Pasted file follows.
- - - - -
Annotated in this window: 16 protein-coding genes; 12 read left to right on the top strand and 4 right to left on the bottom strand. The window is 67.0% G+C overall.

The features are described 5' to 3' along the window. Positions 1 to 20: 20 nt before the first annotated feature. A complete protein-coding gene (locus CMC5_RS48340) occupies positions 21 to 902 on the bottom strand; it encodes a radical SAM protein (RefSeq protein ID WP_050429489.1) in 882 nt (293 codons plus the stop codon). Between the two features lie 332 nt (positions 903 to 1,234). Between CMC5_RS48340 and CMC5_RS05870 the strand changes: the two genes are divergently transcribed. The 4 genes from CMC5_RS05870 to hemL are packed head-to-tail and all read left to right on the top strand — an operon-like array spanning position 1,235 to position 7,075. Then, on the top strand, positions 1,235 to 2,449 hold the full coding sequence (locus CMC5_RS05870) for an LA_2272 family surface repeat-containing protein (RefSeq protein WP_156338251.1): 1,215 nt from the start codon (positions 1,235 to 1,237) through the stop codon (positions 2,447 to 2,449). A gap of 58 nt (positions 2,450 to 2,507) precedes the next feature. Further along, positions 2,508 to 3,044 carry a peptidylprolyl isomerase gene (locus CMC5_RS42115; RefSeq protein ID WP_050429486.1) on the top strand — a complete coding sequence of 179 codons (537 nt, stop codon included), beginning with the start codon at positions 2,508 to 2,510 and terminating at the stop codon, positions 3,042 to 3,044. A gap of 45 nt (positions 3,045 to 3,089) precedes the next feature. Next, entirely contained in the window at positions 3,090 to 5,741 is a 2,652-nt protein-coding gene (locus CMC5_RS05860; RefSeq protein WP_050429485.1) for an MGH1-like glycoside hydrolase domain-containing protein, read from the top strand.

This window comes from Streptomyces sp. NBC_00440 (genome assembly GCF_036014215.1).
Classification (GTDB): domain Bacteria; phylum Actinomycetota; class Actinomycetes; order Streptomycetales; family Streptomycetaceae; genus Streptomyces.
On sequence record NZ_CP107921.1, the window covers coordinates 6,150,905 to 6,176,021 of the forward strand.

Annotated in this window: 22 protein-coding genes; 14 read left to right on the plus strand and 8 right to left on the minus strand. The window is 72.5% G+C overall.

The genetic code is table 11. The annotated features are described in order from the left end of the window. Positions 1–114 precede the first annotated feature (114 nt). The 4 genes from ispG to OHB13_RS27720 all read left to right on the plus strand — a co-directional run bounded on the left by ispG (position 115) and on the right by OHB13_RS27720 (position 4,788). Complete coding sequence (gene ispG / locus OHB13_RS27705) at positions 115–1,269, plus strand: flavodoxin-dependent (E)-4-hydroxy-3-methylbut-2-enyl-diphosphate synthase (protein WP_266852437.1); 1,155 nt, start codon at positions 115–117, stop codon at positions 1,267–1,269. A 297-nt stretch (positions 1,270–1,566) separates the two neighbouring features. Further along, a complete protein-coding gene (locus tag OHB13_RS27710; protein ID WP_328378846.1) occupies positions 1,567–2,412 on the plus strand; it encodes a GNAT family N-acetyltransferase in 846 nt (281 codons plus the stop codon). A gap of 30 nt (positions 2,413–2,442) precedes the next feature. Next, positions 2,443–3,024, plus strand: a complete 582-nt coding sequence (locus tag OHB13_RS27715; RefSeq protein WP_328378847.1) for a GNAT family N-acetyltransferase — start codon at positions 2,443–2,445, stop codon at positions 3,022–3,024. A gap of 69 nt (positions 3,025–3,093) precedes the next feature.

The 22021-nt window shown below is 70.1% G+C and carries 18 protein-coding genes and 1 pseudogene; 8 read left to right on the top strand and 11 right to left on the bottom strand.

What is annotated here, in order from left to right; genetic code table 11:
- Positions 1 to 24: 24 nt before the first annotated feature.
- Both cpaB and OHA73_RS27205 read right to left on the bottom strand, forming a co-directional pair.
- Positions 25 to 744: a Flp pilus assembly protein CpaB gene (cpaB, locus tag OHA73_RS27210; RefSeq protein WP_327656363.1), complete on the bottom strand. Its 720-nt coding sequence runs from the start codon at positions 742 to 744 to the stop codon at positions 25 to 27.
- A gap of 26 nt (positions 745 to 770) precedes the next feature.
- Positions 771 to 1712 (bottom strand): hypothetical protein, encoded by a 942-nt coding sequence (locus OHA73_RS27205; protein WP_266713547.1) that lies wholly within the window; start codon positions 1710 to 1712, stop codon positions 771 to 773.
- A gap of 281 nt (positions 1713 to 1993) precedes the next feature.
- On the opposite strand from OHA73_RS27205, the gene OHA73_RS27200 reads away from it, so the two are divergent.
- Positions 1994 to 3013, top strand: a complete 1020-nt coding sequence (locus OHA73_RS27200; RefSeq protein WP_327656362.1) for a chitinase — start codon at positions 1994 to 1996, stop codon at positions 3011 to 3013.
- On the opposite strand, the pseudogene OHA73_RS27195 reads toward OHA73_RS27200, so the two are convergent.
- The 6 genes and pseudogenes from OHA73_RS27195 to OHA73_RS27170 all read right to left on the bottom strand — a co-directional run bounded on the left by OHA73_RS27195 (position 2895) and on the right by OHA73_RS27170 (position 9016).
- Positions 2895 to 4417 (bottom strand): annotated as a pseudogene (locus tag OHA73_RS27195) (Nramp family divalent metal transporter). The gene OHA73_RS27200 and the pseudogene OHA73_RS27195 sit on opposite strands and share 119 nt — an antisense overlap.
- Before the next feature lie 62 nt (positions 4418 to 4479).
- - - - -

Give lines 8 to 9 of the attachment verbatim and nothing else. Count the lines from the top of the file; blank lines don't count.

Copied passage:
The 22021-nt window shown below is 70.1% G+C and carries 18 protein-coding genes and 1 pseudogene; 8 read left to right on the top strand and 11 right to left on the bottom strand.

What is annotated here, in order from left to right; genetic code table 11: